THE Supreme Court has been asked by a national organization of Muslims to uphold the legality of the Bangsamoro Organic Law (BOL).
In a 51-page answer-in-intervention, the Philippine Association of Islamic Accountants (PAIA) supported the Office of the Solicitor General in defending the constitutionality of the BOL and asked the SC to dismiss the petitions filed by the Sulu provincial government led by Gov. Abdusakur Tan II.
Joined by Commissioner Manuelito Luna of the Presidential Anti-Corruption Commission (PACC), PAIA led by its president Amanoding Esmail argued that the BOL or Republic Act 11054 does not violate section 18, Article X of the 1987 Constitution, which authorized only one Organic Act to establish the Autonomous Region in Muslim Mindanao (ARMM).
The group stressed that the Constitution allows Congress to repeal and amend the ARMM.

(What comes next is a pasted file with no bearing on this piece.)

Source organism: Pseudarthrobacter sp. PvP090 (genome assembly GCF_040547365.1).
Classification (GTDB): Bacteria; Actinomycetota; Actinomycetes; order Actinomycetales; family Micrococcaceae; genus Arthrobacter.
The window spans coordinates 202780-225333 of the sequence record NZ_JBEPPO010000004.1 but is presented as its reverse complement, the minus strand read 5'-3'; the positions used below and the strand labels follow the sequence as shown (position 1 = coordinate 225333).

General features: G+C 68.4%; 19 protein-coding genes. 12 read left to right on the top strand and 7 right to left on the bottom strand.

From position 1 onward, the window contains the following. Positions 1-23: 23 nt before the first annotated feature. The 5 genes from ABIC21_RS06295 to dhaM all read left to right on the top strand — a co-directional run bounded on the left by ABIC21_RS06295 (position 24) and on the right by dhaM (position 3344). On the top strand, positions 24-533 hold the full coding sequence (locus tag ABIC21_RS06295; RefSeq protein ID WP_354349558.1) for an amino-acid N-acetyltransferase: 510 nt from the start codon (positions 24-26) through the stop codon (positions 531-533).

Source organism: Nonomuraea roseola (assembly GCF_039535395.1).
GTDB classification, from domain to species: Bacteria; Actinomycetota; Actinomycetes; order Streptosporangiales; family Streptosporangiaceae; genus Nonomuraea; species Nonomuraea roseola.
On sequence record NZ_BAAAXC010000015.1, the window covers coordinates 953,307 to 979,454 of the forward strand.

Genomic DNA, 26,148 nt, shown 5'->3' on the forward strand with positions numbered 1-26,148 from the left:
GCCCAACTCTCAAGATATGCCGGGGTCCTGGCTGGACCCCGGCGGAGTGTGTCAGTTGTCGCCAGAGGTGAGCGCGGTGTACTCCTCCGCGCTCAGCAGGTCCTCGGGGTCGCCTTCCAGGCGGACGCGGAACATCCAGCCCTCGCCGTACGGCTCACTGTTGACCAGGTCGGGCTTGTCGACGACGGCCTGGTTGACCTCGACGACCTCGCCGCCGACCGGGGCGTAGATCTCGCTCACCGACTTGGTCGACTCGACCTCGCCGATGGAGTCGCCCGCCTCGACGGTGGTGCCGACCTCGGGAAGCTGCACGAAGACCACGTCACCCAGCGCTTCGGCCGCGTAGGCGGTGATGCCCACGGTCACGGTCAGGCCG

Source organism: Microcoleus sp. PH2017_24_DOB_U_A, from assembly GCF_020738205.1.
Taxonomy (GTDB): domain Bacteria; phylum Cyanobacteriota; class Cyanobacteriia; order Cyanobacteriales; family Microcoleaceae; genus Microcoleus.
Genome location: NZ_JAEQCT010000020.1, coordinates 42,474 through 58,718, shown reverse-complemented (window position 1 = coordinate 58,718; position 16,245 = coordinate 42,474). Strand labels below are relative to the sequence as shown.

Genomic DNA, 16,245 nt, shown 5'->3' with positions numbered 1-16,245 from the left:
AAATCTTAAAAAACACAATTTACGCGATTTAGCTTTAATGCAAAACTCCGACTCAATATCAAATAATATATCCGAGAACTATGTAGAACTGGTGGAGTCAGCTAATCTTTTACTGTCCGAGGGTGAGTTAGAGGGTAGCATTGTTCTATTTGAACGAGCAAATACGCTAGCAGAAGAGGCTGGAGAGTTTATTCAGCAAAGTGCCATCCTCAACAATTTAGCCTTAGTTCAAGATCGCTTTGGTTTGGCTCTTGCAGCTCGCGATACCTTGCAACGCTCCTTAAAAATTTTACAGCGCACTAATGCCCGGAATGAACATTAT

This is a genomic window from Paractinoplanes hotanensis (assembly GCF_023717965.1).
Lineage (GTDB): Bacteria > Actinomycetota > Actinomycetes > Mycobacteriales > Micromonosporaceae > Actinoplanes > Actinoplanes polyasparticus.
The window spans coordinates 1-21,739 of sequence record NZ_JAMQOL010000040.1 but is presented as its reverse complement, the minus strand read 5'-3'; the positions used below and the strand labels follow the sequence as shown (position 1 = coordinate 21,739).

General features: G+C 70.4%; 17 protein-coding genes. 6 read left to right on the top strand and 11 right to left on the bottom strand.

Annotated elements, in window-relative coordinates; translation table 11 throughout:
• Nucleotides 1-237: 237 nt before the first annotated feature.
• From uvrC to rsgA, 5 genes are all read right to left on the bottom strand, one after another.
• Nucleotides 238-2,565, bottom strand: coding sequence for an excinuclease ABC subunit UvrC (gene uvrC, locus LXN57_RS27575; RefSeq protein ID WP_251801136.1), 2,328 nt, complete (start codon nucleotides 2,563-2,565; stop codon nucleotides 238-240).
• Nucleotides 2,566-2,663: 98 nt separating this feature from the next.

“It is our submission that autonomy in the Constitution is a juridical entity and it may undergo metamorphosis into its better form by congressional legislation in the name of general welfare or the welfare of the Bangsamoro,” read the pleading.
“No doubt, the autonomy provisions in the Constitution constitute the legal formulation of the resolution of the Bangsamoro struggle for self-determination, which is an issue of social justice that is rooted in their marginalisation by the majority population of the country for centuries. Against this social backdrop, there cannot be any one masterstroke to span the social gap and mend the relationship,” it pointed out.
PAIA also rebutted the argument of petitioners that the BOL violated the constitutional principle of separation of power and check and balance by creating a parliamentary form of government in the form of the Bangsamoro Autonomous Region.
“There is no definitive provision in the Constitution that says that the autonomous region in Muslim Mindanao should not be parliamentary,” the group explained.